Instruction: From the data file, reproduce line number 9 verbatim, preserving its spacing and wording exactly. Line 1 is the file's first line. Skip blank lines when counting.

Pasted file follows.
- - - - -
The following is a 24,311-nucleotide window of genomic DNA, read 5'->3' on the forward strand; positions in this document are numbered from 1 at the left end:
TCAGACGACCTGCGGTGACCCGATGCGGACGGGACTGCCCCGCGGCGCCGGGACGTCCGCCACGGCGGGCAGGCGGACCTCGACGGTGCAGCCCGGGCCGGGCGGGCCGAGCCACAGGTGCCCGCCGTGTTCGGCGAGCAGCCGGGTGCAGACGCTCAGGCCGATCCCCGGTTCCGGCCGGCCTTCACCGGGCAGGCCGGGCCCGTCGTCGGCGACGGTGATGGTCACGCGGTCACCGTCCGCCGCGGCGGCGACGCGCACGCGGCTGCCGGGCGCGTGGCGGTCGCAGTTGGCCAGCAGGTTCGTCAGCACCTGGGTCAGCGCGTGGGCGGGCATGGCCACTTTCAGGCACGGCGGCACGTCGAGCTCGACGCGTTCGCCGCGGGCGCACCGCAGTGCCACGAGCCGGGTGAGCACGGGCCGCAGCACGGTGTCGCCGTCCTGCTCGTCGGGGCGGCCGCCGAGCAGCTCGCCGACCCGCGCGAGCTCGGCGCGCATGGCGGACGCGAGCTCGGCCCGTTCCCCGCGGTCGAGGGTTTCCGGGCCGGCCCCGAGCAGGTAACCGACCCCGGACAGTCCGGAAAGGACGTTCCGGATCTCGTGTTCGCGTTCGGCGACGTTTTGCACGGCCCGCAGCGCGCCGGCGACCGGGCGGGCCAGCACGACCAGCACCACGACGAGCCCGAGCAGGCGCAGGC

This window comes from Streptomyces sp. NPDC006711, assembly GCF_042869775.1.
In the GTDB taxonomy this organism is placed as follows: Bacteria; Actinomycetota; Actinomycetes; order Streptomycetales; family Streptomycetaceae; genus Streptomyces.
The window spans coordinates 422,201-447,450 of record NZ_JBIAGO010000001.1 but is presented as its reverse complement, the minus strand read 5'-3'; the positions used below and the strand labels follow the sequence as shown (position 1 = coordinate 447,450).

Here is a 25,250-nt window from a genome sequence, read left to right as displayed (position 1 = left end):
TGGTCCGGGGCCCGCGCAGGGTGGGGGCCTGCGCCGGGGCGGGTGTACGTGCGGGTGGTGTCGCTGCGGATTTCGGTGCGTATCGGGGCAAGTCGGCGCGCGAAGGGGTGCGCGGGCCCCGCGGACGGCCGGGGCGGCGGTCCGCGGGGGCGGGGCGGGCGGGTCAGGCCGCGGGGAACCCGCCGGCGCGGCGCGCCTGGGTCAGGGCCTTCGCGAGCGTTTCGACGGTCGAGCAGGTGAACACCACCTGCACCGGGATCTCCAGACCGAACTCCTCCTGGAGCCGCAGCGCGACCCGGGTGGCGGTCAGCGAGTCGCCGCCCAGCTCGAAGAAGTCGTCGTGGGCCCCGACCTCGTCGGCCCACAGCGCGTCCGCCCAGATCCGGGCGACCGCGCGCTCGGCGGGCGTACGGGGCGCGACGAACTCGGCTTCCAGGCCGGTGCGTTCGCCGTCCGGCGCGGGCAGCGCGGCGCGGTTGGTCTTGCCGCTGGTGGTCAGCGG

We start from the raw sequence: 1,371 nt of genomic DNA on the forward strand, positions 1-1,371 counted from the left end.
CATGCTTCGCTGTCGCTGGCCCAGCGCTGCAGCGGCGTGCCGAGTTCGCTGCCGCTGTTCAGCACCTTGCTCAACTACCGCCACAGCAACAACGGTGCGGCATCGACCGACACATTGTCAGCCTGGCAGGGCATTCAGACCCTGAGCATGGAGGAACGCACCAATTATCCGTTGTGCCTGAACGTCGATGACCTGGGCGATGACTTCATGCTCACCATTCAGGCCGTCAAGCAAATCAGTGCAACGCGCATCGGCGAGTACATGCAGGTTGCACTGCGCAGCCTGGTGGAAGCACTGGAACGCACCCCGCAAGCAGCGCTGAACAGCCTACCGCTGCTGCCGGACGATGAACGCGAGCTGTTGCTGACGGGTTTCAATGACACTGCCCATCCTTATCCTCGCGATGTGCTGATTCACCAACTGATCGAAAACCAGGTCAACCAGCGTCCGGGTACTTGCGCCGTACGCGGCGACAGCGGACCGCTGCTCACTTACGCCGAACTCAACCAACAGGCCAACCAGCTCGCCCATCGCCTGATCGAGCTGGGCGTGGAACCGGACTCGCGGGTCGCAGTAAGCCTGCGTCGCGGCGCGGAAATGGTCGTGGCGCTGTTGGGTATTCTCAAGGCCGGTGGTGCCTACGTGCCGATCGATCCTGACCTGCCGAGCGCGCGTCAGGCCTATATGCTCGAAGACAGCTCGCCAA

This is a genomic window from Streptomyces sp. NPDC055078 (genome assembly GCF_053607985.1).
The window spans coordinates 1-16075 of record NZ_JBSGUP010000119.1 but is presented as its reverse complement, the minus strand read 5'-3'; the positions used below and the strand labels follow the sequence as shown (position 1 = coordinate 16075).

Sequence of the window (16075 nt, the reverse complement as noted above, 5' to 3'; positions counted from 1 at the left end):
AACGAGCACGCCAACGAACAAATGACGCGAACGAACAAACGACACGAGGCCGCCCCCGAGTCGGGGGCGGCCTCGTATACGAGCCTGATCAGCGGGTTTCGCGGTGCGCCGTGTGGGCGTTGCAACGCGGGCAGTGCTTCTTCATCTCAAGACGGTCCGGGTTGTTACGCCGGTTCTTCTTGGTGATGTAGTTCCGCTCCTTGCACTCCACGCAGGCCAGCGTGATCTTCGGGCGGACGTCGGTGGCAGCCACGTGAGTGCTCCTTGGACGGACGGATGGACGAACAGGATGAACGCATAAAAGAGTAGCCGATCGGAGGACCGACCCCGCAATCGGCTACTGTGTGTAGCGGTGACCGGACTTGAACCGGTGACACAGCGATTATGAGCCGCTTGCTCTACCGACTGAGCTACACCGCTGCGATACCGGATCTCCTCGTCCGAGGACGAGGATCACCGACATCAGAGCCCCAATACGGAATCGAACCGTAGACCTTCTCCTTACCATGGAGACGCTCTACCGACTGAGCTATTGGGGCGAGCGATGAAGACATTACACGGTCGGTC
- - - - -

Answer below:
CATGCTTCGCTGTCGCTGGCCCAGCGCTGCAGCGGCGTGCCGAGTTCGCTGCCGCTGTTCAGCACCTTGCTCAACTACCGCCACAGCAACAACGGTGCGGCATCGACCGACACATTGTCAGCCTGGCAGGGCATTCAGACCCTGAGCATGGAGGAACGCACCAATTATCCGTTGTGCCTGAACGTCGATGACCTGGGCGATGACTTCATGCTCACCATTCAGGCCGTCAAGCAAATCAGTGCAACGCGCATCGGCGAGTACATGCAGGTTGCACTGCGCAGCCTGGTGGAAGCACTGGAACGCACCCCGCAAGCAGCGCTGAACAGCCTACCGCTGCTGCCGGACGATGAACGCGAGCTGTTGCTGACGGGTTTCAATGACACTGCCCATCCTTATCCTCGCGATGTGCTGATTCACCAACTGATCGAAAACCAGGTCAACCAGCGTCCGGGTACTTGCGCCGTACGCGGCGACAGCGGACCGCTGCTCACTTACGCCGAACTCAACCAACAGGCCAACCAGCTCGCCCATCGCCTGATCGAGCTGGGCGTGGAACCGGACTCGCGGGTCGCAGTAAGCCTGCGTCGCGGCGCGGAAATGGTCGTGGCGCTGTTGGGTATTCTCAAGGCCGGTGGTGCCTACGTGCCGATCGATCCTGACCTGCCGAGCGCGCGTCAGGCCTATATGCTCGAAGACAGCTCGCCAA